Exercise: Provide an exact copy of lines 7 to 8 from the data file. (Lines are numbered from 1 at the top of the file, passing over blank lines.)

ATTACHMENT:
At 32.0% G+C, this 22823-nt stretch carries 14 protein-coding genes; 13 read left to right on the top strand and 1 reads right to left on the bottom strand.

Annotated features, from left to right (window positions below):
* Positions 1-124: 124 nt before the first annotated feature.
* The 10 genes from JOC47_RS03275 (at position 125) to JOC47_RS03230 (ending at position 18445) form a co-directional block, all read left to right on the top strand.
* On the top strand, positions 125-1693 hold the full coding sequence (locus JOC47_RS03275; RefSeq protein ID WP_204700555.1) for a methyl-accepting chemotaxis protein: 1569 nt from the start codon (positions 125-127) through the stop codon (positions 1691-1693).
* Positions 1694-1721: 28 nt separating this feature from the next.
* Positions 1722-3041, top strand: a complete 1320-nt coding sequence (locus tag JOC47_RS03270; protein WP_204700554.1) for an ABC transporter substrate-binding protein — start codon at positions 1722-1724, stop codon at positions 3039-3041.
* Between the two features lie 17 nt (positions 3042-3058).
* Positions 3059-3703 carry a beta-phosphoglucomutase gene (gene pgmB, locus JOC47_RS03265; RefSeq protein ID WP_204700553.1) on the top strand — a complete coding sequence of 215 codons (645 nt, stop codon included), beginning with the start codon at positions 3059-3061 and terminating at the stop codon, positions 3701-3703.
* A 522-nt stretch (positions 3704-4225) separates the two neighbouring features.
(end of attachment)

* Positions 1722-3041, top strand: a complete 1320-nt coding sequence (locus tag JOC47_RS03270; protein WP_204700554.1) for an ABC transporter substrate-binding protein — start codon at positions 1722-1724, stop codon at positions 3039-3041.
* Between the two features lie 17 nt (positions 3042-3058).